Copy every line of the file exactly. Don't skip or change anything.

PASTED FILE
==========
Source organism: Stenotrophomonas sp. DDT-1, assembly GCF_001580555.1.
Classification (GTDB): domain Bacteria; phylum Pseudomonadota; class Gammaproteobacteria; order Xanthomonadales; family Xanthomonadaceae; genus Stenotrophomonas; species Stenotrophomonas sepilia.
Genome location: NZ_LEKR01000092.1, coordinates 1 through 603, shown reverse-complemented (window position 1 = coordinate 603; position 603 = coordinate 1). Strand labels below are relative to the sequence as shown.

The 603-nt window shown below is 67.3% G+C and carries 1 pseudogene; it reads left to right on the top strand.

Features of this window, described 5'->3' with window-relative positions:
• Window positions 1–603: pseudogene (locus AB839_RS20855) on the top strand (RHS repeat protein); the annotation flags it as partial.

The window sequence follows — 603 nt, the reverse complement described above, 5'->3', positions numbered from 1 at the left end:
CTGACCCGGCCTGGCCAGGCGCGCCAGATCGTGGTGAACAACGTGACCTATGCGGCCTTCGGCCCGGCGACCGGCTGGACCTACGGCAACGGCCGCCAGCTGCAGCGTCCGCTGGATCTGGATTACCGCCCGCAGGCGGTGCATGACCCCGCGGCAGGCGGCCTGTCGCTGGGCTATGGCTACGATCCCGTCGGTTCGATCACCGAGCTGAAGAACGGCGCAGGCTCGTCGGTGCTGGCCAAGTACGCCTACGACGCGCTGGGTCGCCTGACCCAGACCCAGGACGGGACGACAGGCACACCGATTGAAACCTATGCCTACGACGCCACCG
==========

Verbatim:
Source organism: Stenotrophomonas sp. DDT-1, assembly GCF_001580555.1.
Classification (GTDB): domain Bacteria; phylum Pseudomonadota; class Gammaproteobacteria; order Xanthomonadales; family Xanthomonadaceae; genus Stenotrophomonas; species Stenotrophomonas sepilia.
Genome location: NZ_LEKR01000092.1, coordinates 1 through 603, shown reverse-complemented (window position 1 = coordinate 603; position 603 = coordinate 1). Strand labels below are relative to the sequence as shown.

The 603-nt window shown below is 67.3% G+C and carries 1 pseudogene; it reads left to right on the top strand.

Features of this window, described 5'->3' with window-relative positions:
• Window positions 1–603: pseudogene (locus AB839_RS20855) on the top strand (RHS repeat protein); the annotation flags it as partial.

The window sequence follows — 603 nt, the reverse complement described above, 5'->3', positions numbered from 1 at the left end:
CTGACCCGGCCTGGCCAGGCGCGCCAGATCGTGGTGAACAACGTGACCTATGCGGCCTTCGGCCCGGCGACCGGCTGGACCTACGGCAACGGCCGCCAGCTGCAGCGTCCGCTGGATCTGGATTACCGCCCGCAGGCGGTGCATGACCCCGCGGCAGGCGGCCTGTCGCTGGGCTATGGCTACGATCCCGTCGGTTCGATCACCGAGCTGAAGAACGGCGCAGGCTCGTCGGTGCTGGCCAAGTACGCCTACGACGCGCTGGGTCGCCTGACCCAGACCCAGGACGGGACGACAGGCACACCGATTGAAACCTATGCCTACGACGCCACCG